Make a new covenant
with the whole of my body
so that perhaps my right hand
will stop saying
God has chosen me'
'I am the first'
'I am the last'
'I am the best'
while it stabs my left
If I were God
- God forbid
and forgive the analogy -
how ridiculous would it be
for my hands to quarrel
each claiming it is me
to the exclusion of the other?
Reading poems by Narda Azaria Dalgleish is like looking into a white hot implosion in which all divided reunites in the compressed plasma and dense gravity of a new consciousness.
Composing in the aftermath of the death of her son, Rotem Moria, in the October 7, 2004 Al Qaeda bombing of the Taba Hilton Hotel in the Sinai, one of a string of such bombings in Egypt at the time, Dalgleish found love and from it forged through her poetry a vision of a whole human existence suspended in divine encompassment.
Dalgeishe's book, I, Israel, Ask represents work created in the two years following the Taba Hilton Bombing, and it takes the form of a series of most traditional conversations with the All. In fact, if it is "Israel" that is delightfully pummeled with cleverly nudging riddles and unfettered declarations of affection, it may be less the State than the figure of Israel who was Jacob who also wrestled with God, and addressing that Israel in the title finds addressed in each poem God almighty himself.
How are You?
Oh instant, Oh breath, Oh place,
Oh Love-to-be-known, how are you?
what good news have you from He, who is
unknowable, to me, who is none other than Him?
they said at the open portal, when you enter the Heart of Man
place upon the altar of He who is unknowable
the whole of existence
Rotem Moria, pictured to the right, had been camping in the Sinai and was returning to Israel via the Taba border crossing (below) when he, with a friend, had walked into the Taba Hilton to use the bathroom.
How capricious and indescriminate God would seem at first, and indeed we may "place upon the altar . . . the whole of existence in-question," as one might say conventionally ("in question"), but with a startling twist we may also lend more weight to the mission and mystery that resides in inquiry itself ("in-question").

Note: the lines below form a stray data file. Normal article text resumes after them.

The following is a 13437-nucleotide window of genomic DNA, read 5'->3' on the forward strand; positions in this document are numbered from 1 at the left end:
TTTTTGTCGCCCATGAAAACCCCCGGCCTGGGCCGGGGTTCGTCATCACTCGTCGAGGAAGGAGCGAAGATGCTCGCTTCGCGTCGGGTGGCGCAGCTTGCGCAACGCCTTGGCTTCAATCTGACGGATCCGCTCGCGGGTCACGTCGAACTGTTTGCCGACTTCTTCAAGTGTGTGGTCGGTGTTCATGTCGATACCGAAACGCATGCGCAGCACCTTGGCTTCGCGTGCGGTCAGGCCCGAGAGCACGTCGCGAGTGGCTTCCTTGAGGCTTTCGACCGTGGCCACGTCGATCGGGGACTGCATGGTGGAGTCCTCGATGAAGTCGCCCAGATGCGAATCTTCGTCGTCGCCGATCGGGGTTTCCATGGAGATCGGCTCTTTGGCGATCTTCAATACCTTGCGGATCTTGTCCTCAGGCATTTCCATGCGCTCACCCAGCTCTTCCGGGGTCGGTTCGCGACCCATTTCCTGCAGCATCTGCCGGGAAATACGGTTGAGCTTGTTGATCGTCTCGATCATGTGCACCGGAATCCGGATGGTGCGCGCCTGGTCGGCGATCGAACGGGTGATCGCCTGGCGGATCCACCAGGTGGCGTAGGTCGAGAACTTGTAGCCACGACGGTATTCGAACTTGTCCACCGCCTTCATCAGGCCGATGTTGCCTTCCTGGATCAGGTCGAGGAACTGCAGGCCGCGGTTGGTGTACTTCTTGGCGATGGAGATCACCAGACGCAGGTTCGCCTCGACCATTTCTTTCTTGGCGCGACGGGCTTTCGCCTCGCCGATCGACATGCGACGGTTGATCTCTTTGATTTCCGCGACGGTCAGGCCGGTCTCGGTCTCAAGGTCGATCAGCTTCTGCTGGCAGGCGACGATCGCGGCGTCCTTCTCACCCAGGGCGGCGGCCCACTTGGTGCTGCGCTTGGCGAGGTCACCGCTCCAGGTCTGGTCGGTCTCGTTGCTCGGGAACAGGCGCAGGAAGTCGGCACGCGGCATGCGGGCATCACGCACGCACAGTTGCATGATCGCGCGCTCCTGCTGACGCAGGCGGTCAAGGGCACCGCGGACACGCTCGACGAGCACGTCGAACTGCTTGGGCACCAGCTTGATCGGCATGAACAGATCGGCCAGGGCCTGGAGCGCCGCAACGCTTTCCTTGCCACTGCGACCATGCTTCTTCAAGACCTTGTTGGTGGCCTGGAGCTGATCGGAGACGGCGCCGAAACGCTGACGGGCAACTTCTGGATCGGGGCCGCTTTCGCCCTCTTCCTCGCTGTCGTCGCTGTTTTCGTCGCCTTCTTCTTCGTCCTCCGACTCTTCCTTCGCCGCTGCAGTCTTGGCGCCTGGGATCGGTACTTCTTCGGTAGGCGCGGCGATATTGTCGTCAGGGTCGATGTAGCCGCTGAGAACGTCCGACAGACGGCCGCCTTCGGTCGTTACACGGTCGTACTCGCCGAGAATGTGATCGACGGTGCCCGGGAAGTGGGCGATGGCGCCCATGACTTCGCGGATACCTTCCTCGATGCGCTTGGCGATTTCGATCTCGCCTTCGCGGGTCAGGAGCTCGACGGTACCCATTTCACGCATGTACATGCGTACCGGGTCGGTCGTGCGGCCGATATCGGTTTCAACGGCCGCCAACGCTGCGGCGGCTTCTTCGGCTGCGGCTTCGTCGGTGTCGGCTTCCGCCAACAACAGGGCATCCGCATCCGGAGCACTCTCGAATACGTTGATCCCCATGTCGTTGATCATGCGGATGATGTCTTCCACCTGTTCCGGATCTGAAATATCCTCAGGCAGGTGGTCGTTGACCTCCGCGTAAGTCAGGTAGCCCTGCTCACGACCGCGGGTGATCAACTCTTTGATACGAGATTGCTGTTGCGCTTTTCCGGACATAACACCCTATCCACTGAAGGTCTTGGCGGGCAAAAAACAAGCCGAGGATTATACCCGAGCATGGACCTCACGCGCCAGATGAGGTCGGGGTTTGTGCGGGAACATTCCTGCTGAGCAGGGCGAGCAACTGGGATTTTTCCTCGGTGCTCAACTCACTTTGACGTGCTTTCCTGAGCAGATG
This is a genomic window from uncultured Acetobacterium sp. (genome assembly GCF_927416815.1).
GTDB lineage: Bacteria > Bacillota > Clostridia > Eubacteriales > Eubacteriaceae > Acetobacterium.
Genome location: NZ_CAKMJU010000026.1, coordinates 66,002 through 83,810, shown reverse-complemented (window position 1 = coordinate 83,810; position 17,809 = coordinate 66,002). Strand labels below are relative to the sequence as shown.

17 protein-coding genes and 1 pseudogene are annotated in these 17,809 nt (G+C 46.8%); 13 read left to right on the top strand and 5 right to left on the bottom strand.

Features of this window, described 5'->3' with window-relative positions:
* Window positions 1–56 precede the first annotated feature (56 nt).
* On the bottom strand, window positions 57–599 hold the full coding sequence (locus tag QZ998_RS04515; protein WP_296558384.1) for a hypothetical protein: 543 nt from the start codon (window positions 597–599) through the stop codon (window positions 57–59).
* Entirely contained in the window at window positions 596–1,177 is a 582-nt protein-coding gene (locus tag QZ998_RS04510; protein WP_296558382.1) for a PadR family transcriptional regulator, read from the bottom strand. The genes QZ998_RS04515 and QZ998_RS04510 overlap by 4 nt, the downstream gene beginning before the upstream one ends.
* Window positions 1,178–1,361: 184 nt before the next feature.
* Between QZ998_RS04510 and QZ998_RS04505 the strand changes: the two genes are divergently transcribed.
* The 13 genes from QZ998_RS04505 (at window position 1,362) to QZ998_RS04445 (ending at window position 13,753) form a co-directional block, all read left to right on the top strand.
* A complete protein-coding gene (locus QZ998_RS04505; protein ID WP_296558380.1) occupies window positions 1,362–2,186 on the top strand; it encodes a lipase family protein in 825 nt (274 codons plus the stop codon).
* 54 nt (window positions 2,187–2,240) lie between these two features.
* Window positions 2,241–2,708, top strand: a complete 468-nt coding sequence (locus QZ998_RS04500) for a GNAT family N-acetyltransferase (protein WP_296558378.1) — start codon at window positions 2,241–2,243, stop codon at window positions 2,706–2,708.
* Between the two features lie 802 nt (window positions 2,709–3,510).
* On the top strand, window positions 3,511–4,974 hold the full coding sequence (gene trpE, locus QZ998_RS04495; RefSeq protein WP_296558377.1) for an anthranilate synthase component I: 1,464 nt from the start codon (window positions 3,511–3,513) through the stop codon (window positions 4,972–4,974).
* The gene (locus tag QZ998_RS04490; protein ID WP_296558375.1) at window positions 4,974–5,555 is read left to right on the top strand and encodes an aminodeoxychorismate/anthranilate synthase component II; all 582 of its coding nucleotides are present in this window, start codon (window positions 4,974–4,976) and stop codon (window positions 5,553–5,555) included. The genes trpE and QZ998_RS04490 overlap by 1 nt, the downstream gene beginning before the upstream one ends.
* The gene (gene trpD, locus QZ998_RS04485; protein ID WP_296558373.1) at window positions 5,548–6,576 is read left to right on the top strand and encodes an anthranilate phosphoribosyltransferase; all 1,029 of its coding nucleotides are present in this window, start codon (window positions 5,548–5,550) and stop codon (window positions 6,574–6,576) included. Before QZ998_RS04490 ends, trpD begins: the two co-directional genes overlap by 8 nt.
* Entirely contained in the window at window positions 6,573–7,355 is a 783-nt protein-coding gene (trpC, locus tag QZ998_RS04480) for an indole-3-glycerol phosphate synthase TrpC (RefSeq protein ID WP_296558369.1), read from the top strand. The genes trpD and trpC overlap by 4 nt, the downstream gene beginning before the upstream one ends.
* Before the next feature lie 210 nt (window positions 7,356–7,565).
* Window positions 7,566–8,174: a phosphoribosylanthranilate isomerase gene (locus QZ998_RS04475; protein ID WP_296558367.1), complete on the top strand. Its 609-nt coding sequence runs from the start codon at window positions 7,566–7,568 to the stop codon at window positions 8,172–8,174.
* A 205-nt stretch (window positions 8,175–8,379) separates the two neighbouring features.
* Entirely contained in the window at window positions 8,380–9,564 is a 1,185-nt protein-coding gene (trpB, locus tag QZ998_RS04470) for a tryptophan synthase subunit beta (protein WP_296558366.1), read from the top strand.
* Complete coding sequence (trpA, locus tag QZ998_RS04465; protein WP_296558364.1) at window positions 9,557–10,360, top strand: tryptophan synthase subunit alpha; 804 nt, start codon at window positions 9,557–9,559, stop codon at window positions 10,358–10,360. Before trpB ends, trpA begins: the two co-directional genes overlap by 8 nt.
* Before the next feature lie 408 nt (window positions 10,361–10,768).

What art Thou?
And what art has Dalgleish created for--or because of--a mighty and perplexing Thou?
In an interview in The Times, journalist Libby Purves quotes Dalgleish as saying, "I went to the funeral in Israel and felt . . . extraordinary. Everything I have learnt, with a sense of certainty which has nothing to do with the intellect, was Love. It is not to do with one relative self in reference to another self. It is about what is real in every existence . . . . That is not to say that I was not grieving. Pain is not removed. But grief -- it strips you down."
Born in Tel Aviv in 1951, Dalgleish, arrived in Great Britain in the wake of a divorce in her twenties, put down roots after a while with an Englishman, opened a dress shop (as a designer) in Burford, Oxfordshire, and became involved in the Beshara School for Intensive Esoteric Education, which is located in the Scottish Borders. So it seems with "children of the 60's" that whether to, say, Esalan on the wings of the father of humanist psychology, Abraham Maslow, or to Beshara on the hopes for peace for all mankind, arrival, after one long, strange trip or another, has been certain, and the aspirations of all find expression through such souls removed to remote searching and thoughtful enclaves.
In Dalgleish's own words from correspondence:
My approach to peace making is very much in accord with JFK's quote on top of the page, from his commencement address at the American University, June 10, 1963.
"Let us examine our attitude toward peace itself. Too many of us think it is impossible. Too many think it unreal. But that is a dangerous, defeatist belief. It leads to the conclusion that war is inevitable ... that mankind is doomed ... that we are gripped by forces we cannot control. We need not accept that view. Our problems are manmade ... therefore, they can be solved by man. And man can be as big as he wants. No problem of human destiny is beyond human beings. Man's reason and spirit have often solved the seemingly unsolvable ... and we believe they can do it again."